1. #1
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    Question American LaFrance

    Can you please relate any Pro's or Con's that you have concerning American LaFrance apparatus. Our company committee is seriously looking into switching from E-One to LaFrance and I would like to have as much info as possible for when we sit down to hash it out. Thank you in advance for your assistance.

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    I'll be straight forward in saying that I haven't worked with ALF all that much. We currently have in operation a 1963 ALF pumper and are looking to get a replacement. However, I must say that in our preperation for applying for the FEMA grant that would fund the new pumper/tender, ALF is the ONLY apparatus manufacturer that would talk to us and help us get estimates together. We got the usual drill of 'here is our brochure, call us when you have money and we'll talk price' from everyone else. And not to dump on specific manufacturers, but Pierce Mfg promised all the help in the world and delivered nothing in the end. It seems to me that these manufacturers should be a little more helpful when it comes to these things knowing a good percentage will end up with grants and be looking to buy in 3-6 months. But anyway, my experience with ALF up to this point has been A1+. Just for pre-spec pricing info, I spent a lot of time on the phone with one of their main Utah factory engineers. And as I said, no one else gave us the time of day. Does that make ALF the best manufacturer? Not necessarily ... but it sure rates them pretty high in my book.
    Greg Smith
    Assistant Chief
    Gakona Vol. Fire Dept.
    Gakona, Alaska

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    You could talk to the Warwick, RI Fire Department. Their engine fleet until recently was primarily Maxims (6 out of the 9 they run). The Maxims are now being replaced by ALF's. They also run an ALF/LTI 95' tower. Here are a few of them: http://www.americanlafrance.com/NewDeliveries/Truck/169

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    Default So far so good.....

    We have a 1999 ALF/General Safety pumper. Our purchase of the chassis fell just before the big ALF dealer re-shuffle, so we wound up having purchased the chassis from a Freightliner dealer who then no longer sold the ALF chassis. RD Murray then became the Western NY ALF dealership. The truck has been virtually problem free so far, some initial paint quality issues, other minor small things that were not service affecting. Murray has done some warranty work on the chassis that were handled quickly and with no hassles.

    All our truck chassis' have been commercial up to this truck. We looked at HME and Spartan, and while there was nothing 'bad' about either of those chassis, the ALF seemed worth the extra money in layout and fit and finish.

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    Just in the interest of full disclosure, I need to say that we'll be placing our 2002 Pierce 105' quad in service in about two weeks, so I have a mild bias. On the flip side, we're 30 minutes from LTI's plant, they've serviced all our aerials up until now, and they've always given us good service.

    Anyway, some comments...

    >> ...I must say that in our preperation for applying for the FEMA grant that would fund the new pumper/tender, ALF is the ONLY apparatus manufacturer that would talk to us and help us get estimates together. We got the usual drill of 'here is our brochure, call us when you have money and we'll talk price' from everyone else. And not to dump on specific manufacturers, but Pierce Mfg promised all the help in the world and delivered nothing in the end... <<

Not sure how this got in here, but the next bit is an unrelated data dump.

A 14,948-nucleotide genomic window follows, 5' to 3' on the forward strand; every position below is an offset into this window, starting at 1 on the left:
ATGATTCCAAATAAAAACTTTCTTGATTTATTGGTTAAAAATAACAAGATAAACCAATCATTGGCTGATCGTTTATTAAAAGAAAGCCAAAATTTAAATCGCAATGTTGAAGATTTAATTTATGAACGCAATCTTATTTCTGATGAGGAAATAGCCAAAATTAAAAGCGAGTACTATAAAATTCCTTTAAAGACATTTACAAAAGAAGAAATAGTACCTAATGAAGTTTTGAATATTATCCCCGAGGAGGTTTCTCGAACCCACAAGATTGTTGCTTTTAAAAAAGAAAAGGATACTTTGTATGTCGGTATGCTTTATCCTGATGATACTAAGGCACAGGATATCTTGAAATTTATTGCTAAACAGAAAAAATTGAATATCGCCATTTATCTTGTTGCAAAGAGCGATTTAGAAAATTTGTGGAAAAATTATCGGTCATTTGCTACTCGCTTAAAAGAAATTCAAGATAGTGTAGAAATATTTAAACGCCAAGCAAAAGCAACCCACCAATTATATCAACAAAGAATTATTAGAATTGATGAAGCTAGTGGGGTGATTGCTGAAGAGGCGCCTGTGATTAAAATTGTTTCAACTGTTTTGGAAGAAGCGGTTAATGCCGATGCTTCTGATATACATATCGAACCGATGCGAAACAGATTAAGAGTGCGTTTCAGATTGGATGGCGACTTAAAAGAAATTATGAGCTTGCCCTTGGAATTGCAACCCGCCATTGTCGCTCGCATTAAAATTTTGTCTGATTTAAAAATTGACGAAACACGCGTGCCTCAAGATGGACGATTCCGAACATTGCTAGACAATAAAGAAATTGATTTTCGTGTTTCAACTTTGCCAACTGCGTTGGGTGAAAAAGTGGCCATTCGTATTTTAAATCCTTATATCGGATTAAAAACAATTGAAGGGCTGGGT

That is certainly to ALF's credit. However, you must realize that most manufacturers (including Pierce) rely heavily on their dealers to serve customers. As such, your experience with them will vary, depending on the dealer you work with. Pierce has good dealers and bad ones, just like most manufacturers. Apparently, you were dealing with a bad one.

    >> It seems to me that these manufacturers should be a little more helpful when it comes to these things knowing a good percentage will end up with grants and be looking to buy in 3-6 months... <<

    That's not true at all. In fact, the vast majority of those who apply WON'T end up with grants. The first year of grant proposals was a huge pain in the rumpus for apparatus dealers and cost them (and the manufacturers) a ton of labor time & money in developing proposals for companies that never had a snowball's chance of getting the money together to actually buy. It wouldn't surprise me at all if some just walk away from fire departments that ask for apparatus proposals with no funding other than the vague possibility of a grant. I probably would walk away, too.


    In general, I don't have a problem with ALF. I've heard bad and good, but there are almost no ALF engines and only a few LTI aerials in my county, so I don't have much of a frame of reference. We asked them (ALF/LTI) to propose on our new quad and they did. They lost on two counts: (i) they couldn't beat Pierce's price, and (ii) they had real problems meeting our size requirements (Pierce built a 105' quad with 11' 4" OAH and 40' 10" OAL...ALF had trouble just getting the proposed truck under 12' high and the length was a real problem for them). In the end, you have to go with whoever can do the best for you.

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    Bob ... We did not participate last year and I did not realize that it was such a problem for the manufacturers as it seems to have been. I realize that there are reps for each area and that they in no way reflect on the actual quality of apparatus made by each manufacturer. But, they do reflect in some form on the service you will get from a manufacturer post sale. And yes, there are good reps and bad reps, but from what I've seen, we're not able to pick and choose who our regional rep is. On the flip side of the coin, it wasn't like we were asking for a firm price or anything special. The letters we sent out asked for a 'price range estimate' for what I would consider an 'off the shelf' model pumper/tender. The specs were basically Custom 4-6 man cab, 1250-1500 GPM pump w/ CAFS, 2000 gal tank, diesel pusher with an automatic trans. We also pointed out that other than the 2000 gal minimum tank size and an overall apparatus lenght of no more than 34', everything else was conditional on cost issues at this point. It's something that the ALF rep/engineer figured out in his head. I spent months on top of that figuring out the costs for options, bells and whistles myself. I didn't ask the manufacturers to do that at all. I realize where you're coming from on the matter knowing now about the problems steming from last years grants. However, I still don't think we were asking for so much as to get the cold shoulder from everyone but ALF. And to get back on the topic of this thread, as I said in my earlier post, we're still running a 1963 ALF pumper ... it may not be shiney anymore, but 40 years and still going! My $0.02 and not a penny more.